Quality Factor – Radiation

Equivalent dose (symbol HT) is a dose quantity calculated for individual organs (index T – tissue). Equivalent dose is based on the absorbed dose to an organ, adjusted to account for the effectiveness of the type of radiation. Equivalent dose is given the symbol HT. The SI unit of HT is the sievert (Sv) or but rem (roentgen equivalent man) is still commonly used (1 Sv = 100 rem). Unit of sievert was named after the Swedish scientist Rolf Sievert, who did a lot of the early work on dosimetry in radiation therapy.

As was written, for radiation protection purposes, the absorbed dose is averaged over an organ or tissue, T, and this absorbed dose average is weighted for the radiation quality in terms of the radiation weighting factor, wR, for the type and energy of radiation incident on the body. The radiation weighting factor is a dimensionless factor used to determine the equivalent dose from the absorbed dose averaged over a tissue or organ and is based on the type of radiation absorbed. The resulting weighted dose was designated as the organ- or tissue equivalent dose:

equivalent dose - equation - definition

 

Quality Factor

quality factor - radiationThe quality factor of a radiation type is defined as the ratio of the biological damage produced by the absorption of 1 Gy of that radiation to the biological damage produced by 1 Gy of X-rays or gamma rays.

The Q of a certain type of radiation is related to the density of the ion tracks it leaves behind it in tissue. The quality factors for the various types of radiation are listed in the table.

These quality factors are restricted to the dose range of interest to radiation protection, i.e. to the general magnitude of the dose limits. In special circumstances where one deals with higher doses that can cause deterministic effects, the relevant RBE values are applied to obtain a weighted dose.

Radiation Weighting Factor

Radiation weighting factors - current - ICRP
Source: ICRP Publ. 103: The 2007 Recommendations of the International Commission on Radiological Protection

In radiation protection, the radiation weighting factor is a dimensionless factor used to determine the equivalent dose from the absorbed dose averaged over a tissue or organ and is based on the type of radiation absorbed. In the past there a similar factor known as quality factor was used for this purpose. The radiation weighting factor is an estimate of the effectiveness per unit dose of the given radiation relative a to low-LET standard.

Before 1990, dose-equivalent quantities were defined in terms of a quality factor, Q(L), that was applied to the absorbed dose at a point in order to take into account the differences in the effects of different types of radiation. In its 1990 recommendations, the ICRP introduced a modified concept. For radiological protection purposes, the absorbed dose is averaged over an organ or tissue, T, and this absorbed dose average is weighted for the radiation quality in terms of the radiation weighting factor, wR, for the type and energy of radiation incident on the body.

The reason for replacing the quality factor, i.e. the Q–L relationship, with wR values in the definition of the organ-equivalent doses and the effective dose was that the Commission believed:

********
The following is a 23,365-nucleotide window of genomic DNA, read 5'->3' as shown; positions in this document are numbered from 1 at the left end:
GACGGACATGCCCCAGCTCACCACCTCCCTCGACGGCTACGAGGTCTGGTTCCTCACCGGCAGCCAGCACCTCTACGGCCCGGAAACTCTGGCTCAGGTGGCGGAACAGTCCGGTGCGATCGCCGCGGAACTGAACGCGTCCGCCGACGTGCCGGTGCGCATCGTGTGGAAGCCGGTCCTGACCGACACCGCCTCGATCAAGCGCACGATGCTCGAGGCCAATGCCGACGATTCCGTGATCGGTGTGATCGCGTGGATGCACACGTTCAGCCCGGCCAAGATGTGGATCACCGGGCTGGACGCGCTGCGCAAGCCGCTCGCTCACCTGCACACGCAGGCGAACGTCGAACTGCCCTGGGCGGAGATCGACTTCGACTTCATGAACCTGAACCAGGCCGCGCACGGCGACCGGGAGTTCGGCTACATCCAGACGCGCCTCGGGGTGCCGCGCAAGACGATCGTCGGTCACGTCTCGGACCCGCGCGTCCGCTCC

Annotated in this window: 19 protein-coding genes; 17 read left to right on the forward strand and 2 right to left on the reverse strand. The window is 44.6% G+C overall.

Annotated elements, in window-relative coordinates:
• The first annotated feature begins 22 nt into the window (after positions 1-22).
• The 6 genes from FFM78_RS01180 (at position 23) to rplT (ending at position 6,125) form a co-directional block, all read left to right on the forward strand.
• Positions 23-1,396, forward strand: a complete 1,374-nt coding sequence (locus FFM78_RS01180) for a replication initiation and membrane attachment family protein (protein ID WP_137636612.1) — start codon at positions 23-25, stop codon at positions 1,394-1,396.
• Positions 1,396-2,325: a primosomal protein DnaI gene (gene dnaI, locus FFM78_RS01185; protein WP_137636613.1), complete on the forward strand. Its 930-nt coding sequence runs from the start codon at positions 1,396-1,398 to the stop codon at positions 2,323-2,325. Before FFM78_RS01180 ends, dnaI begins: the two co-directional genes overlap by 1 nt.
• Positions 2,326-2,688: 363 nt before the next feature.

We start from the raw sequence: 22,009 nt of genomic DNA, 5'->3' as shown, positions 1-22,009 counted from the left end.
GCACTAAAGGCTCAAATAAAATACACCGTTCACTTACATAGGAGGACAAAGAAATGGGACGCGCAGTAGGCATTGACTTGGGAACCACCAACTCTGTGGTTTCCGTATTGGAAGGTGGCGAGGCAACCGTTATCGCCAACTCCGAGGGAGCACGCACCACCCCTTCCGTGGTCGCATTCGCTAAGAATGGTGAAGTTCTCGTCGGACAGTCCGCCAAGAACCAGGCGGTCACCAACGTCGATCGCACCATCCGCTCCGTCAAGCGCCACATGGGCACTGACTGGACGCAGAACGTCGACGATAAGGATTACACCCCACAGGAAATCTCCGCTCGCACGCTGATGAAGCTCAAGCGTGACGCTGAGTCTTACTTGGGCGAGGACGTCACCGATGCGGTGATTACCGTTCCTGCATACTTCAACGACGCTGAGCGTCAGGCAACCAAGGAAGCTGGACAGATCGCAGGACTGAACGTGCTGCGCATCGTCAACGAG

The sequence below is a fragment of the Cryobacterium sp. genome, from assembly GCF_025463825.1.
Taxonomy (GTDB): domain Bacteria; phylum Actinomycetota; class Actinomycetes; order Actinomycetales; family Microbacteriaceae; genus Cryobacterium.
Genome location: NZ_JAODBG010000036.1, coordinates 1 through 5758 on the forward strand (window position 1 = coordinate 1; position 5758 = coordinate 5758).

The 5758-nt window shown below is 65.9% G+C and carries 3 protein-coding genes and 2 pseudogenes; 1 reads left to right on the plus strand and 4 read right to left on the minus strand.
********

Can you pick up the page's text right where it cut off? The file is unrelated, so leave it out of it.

‘that the detail and precision inherent in using a formal Q–L relationship to modify absorbed dose to reflect the higher probability of detriment resulting from exposure to radiation components with high LET is not justified because of the uncertainties in the radiological information’.

Noteworthy, these two factors, the radiation weighting factor and the quality factor are restricted to the dose range of interest to radiation protection, i.e. to the general magnitude of the dose limits. In special circumstances where one deals with higher doses that can cause deterministic effects, the relevant RBE values are applied to obtain a weighted dose.

Special Reference: ICRP, 2003. Relative Biological Effectiveness (RBE), Quality Factor (Q), and Radiation Weighting Factor (wR). ICRP Publication 92. Ann. ICRP 33 (4).

References:

Radiation Protection:

  1. Knoll, Glenn F., Radiation Detection and Measurement 4th Edition, Wiley, 8/2010. ISBN-13: 978-0470131480.
  2. Stabin, Michael G., Radiation Protection and Dosimetry: An Introduction to Health Physics, Springer, 10/2010. ISBN-13: 978-1441923912.
  3. Martin, James E., Physics for Radiation Protection 3rd Edition, Wiley-VCH, 4/2013. ISBN-13: 978-3527411764.
  4. U.S.NRC, NUCLEAR REACTOR CONCEPTS
  5. U.S. Department of Energy, Nuclear Physics and Reactor Theory. DOE Fundamentals Handbook, Volume 1 and 2. January 1993.

Nuclear and Reactor Physics:

  1. J. R. Lamarsh, Introduction to Nuclear Reactor Theory, 2nd ed., Addison-Wesley, Reading, MA (1983).
  2. J. R. Lamarsh, A. J. Baratta, Introduction to Nuclear Engineering, 3d ed., Prentice-Hall, 2001, ISBN: 0-201-82498-1.
  3. W. M. Stacey, Nuclear Reactor Physics, John Wiley & Sons, 2001, ISBN: 0- 471-39127-1.
  4. Glasstone, Sesonske. Nuclear Reactor Engineering: Reactor Systems Engineering, Springer; 4th edition, 1994, ISBN: 978-0412985317
  5. W.S.C. Williams. Nuclear and Particle Physics. Clarendon Press; 1 edition, 1991, ISBN: 978-0198520467
  6. G.R.Keepin. Physics of Nuclear Kinetics. Addison-Wesley Pub. Co; 1st edition, 1965
  7. Robert Reed Burn, Introduction to Nuclear Reactor Operation, 1988.
  8. U.S. Department of Energy, Nuclear Physics and Reactor Theory. DOE Fundamentals Handbook, Volume 1 and 2. January 1993.
  9. Paul Reuss, Neutron Physics. EDP Sciences, 2008. ISBN: 978-2759800414.

See above:

Equivalent Dose